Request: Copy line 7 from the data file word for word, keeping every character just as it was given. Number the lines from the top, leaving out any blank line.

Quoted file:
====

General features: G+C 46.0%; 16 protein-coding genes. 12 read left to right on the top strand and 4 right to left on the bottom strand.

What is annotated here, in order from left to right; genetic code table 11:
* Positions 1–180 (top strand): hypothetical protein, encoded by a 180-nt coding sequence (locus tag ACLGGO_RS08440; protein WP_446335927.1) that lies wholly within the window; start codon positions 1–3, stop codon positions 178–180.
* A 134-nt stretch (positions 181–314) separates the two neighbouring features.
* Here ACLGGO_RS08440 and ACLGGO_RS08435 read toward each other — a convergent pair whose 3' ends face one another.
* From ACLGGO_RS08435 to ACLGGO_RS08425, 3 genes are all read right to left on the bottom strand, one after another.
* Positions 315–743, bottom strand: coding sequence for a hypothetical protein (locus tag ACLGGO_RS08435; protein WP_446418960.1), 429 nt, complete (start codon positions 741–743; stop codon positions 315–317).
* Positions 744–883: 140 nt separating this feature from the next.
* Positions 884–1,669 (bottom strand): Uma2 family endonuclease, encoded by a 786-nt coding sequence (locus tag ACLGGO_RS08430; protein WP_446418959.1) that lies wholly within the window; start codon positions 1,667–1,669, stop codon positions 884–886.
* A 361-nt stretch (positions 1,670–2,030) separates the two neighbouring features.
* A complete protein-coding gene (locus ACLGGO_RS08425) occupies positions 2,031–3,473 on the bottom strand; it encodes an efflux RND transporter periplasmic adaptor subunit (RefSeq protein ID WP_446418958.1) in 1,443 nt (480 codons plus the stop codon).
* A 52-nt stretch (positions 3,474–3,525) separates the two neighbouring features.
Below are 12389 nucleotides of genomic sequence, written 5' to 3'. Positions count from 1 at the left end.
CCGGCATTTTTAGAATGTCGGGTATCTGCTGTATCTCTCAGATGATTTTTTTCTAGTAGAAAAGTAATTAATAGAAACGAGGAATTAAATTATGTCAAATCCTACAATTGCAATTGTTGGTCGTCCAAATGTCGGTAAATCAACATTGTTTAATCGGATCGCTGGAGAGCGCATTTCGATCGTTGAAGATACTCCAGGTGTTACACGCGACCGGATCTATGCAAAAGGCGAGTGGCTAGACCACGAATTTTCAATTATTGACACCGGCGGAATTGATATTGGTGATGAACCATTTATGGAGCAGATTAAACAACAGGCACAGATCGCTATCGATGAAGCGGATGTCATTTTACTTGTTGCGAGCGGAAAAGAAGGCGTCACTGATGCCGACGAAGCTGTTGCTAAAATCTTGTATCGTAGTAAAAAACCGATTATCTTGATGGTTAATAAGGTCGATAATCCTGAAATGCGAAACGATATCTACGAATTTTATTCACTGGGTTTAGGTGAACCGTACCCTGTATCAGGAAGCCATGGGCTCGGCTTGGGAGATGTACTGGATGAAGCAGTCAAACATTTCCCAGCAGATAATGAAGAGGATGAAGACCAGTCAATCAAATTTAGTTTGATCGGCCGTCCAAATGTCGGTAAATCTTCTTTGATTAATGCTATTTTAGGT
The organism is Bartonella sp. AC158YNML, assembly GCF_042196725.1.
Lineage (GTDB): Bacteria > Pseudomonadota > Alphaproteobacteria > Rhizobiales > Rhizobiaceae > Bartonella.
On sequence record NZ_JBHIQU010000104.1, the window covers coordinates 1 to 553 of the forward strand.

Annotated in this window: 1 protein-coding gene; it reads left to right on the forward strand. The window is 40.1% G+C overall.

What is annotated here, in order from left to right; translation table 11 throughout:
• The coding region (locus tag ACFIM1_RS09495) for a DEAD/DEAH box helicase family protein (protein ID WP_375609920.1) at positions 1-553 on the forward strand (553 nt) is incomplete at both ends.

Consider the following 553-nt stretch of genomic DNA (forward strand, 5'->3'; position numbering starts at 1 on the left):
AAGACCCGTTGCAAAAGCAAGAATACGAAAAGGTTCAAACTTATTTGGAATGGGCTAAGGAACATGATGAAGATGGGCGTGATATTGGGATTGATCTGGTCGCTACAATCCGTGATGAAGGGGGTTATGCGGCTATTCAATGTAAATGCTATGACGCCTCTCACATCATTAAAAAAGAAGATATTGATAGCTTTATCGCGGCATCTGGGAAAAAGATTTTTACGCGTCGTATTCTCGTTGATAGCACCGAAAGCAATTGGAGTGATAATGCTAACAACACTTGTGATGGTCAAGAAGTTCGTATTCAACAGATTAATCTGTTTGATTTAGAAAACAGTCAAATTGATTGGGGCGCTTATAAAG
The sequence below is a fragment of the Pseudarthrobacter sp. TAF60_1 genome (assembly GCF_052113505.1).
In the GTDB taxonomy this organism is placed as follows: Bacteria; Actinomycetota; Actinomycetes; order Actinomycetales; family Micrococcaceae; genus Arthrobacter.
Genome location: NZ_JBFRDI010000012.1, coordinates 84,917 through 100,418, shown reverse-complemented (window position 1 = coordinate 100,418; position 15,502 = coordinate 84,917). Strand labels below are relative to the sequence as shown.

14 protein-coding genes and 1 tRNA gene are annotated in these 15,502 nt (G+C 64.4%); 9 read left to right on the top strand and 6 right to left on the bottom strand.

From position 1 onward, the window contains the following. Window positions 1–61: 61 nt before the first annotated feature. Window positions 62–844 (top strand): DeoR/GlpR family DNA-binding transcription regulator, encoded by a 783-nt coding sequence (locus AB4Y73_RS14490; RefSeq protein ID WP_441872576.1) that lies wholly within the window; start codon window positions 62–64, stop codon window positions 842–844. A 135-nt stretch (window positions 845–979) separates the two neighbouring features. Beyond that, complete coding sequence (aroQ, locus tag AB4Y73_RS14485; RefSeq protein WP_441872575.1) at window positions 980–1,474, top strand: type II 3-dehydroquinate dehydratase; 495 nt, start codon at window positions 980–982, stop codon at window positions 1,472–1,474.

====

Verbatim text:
* Positions 315–743, bottom strand: coding sequence for a hypothetical protein (locus tag ACLGGO_RS08435; protein WP_446418960.1), 429 nt, complete (start codon positions 741–743; stop codon positions 315–317).